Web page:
Renovation of the Church: What Happens When a Seeker Church Discovers Spiritual Formation

Renovation of the Church What Happens When a Seeker Church Discovers Spiritual Formation Copastors Kent Carlson and Mike Lueken tell the story of how God took their thriving consumer oriented church and transformed it into a modest congregation of unformed believers committed to the grow

  • Title: Renovation of the Church: What Happens When a Seeker Church Discovers Spiritual Formation
  • Author: Kent Carlson Mike Lueken Dallas Willard
  • ISBN: 9780830835461
  • Page: 444
  • Format: Paperback
  • Copastors Kent Carlson and Mike Lueken tell the story of how God took their thriving, consumer oriented church and transformed it into a modest congregation of unformed believers committed to the growth of the spirit even when it meant a decline in numbers.As Kent and Mike found out, a decade of major change is not easy on a church Oak Hills Church, from the pastoral staCopastors Kent Carlson and Mike Lueken tell the story of how God took their thriving, consumer oriented church and transformed it into a modest congregation of unformed believers committed to the growth of the spirit even when it meant a decline in numbers.As Kent and Mike found out, a decade of major change is not easy on a church Oak Hills Church, from the pastoral staff to the congregation, had to confront addiction to personal ambition, resist consumerism and reorient their lives around the teachings of Jesus Their renewed focus on spiritual formation over numerical growth triggered major changes in the content of their sermons, the tenor of their worship services, and the reason for their outreach They lost members.But the health and spiritual depth of their church today is a testimony of God s transforming work and enduring faithfulness to the people he loves.Honest and humble, this is Kent and Mike s story of a church they love, written to inspire and challenge other churches to let God rewrite their stories as well Read it for the church you love.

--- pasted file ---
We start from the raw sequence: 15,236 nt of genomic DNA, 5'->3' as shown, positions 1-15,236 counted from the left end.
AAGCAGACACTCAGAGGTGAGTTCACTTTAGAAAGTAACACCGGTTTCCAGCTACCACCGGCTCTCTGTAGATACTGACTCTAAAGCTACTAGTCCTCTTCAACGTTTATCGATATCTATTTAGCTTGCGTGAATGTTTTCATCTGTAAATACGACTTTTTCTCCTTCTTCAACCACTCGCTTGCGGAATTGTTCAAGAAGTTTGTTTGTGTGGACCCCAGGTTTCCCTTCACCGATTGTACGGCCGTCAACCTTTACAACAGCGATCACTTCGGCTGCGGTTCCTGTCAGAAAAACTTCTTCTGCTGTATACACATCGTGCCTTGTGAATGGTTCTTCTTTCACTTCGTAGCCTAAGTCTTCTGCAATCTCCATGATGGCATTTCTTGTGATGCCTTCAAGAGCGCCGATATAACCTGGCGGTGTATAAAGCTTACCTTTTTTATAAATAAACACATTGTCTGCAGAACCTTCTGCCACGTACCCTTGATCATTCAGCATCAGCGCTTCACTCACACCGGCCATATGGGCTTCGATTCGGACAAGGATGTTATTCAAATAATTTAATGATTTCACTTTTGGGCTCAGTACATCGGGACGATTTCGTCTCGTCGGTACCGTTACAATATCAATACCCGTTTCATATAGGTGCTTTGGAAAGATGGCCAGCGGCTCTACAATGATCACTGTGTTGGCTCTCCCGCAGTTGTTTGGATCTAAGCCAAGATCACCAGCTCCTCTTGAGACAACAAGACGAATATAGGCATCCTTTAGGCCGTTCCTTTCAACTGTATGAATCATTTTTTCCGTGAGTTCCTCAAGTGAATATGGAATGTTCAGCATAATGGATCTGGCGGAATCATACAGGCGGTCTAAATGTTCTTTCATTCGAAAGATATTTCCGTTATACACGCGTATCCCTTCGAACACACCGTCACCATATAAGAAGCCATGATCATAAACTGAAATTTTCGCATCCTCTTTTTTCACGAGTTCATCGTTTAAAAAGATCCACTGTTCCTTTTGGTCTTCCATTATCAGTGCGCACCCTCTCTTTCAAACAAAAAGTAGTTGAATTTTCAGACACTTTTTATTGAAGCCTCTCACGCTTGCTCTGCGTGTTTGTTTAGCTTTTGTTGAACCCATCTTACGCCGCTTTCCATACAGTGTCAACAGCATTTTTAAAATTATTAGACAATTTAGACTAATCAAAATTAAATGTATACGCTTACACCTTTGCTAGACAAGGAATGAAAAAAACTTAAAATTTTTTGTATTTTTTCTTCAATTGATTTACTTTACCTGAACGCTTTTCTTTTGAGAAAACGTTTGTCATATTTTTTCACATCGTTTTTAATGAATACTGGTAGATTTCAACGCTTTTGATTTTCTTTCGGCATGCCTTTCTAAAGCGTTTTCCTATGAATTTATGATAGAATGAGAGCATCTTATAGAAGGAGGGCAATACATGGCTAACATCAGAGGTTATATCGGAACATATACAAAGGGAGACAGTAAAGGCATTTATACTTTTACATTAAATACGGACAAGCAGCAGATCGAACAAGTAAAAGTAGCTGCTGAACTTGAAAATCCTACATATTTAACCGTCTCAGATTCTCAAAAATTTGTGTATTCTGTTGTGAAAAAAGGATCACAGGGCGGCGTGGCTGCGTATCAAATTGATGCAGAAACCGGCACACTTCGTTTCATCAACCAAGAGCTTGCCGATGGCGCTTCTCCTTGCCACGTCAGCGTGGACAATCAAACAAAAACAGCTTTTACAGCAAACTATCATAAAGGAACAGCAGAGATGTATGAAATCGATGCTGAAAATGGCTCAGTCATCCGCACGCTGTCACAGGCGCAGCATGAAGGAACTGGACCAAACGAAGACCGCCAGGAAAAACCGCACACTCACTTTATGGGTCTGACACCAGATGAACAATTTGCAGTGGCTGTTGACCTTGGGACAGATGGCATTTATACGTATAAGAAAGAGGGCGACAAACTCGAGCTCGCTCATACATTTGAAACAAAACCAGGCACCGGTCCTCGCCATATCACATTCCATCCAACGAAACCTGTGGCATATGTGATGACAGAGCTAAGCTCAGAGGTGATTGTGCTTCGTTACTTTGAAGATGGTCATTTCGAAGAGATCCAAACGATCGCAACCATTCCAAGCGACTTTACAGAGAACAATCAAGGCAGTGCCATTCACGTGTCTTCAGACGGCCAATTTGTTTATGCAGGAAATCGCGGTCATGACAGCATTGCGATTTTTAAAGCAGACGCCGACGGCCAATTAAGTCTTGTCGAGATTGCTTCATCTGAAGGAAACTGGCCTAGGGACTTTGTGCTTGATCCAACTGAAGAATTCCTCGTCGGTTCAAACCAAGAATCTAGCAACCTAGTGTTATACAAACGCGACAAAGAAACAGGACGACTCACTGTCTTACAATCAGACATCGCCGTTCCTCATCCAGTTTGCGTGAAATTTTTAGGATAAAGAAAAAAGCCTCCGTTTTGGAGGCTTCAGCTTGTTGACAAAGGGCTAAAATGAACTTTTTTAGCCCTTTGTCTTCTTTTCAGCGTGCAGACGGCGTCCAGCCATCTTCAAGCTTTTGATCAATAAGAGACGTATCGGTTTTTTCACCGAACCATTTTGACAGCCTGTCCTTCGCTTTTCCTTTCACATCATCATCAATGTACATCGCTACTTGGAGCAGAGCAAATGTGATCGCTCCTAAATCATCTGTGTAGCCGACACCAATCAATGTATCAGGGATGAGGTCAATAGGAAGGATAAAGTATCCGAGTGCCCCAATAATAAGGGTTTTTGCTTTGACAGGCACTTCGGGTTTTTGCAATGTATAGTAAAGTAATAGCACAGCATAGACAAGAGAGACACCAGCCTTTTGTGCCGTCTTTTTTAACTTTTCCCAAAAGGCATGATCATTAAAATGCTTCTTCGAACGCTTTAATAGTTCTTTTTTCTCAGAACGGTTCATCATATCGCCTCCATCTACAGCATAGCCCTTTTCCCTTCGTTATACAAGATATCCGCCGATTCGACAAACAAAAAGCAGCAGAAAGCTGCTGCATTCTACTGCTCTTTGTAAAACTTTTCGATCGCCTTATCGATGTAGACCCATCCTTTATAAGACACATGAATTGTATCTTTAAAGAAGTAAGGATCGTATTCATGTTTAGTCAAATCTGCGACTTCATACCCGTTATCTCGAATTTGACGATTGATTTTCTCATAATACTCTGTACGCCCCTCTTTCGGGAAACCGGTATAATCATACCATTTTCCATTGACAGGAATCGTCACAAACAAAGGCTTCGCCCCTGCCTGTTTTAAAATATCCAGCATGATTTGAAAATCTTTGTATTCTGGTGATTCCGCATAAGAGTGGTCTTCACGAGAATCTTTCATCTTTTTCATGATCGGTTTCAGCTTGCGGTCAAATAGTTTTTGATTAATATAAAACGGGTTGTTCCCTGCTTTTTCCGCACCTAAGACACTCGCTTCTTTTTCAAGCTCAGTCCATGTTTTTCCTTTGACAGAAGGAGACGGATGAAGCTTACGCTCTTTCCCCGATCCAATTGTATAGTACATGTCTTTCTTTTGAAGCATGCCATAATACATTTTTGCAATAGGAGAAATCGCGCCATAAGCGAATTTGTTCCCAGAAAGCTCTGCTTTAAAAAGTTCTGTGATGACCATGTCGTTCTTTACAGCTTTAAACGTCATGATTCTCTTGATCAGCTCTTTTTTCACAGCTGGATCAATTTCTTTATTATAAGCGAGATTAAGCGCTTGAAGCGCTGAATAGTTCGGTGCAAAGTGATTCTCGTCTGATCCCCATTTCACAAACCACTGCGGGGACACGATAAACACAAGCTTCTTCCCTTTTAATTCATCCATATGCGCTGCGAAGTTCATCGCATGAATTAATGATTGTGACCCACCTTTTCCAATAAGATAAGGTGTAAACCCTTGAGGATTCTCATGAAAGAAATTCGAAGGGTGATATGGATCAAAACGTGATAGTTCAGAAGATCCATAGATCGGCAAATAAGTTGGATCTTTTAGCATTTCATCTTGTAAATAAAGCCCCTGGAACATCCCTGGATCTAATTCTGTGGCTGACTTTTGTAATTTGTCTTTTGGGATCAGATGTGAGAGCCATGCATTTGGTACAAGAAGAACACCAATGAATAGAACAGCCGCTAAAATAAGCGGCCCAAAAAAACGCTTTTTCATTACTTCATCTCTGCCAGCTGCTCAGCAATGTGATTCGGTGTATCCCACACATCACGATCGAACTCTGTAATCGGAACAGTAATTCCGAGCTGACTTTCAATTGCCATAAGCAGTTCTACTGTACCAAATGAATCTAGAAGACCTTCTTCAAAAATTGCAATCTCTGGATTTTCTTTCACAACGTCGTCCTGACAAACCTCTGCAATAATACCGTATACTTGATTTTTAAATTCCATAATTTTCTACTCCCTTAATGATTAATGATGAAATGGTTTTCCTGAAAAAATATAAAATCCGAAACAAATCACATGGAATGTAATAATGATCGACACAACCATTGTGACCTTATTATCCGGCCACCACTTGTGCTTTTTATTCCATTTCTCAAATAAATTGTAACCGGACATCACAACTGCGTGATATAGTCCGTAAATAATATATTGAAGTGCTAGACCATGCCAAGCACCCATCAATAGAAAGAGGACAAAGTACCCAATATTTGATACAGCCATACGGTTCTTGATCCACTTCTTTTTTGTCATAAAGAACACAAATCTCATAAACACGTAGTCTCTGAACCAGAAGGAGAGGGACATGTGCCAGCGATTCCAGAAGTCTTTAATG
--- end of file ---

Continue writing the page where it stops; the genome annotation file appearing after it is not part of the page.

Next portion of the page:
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      Posted by:Kent Carlson Mike Lueken Dallas Willard
      Published :2018-06-14T13:17:55+00:00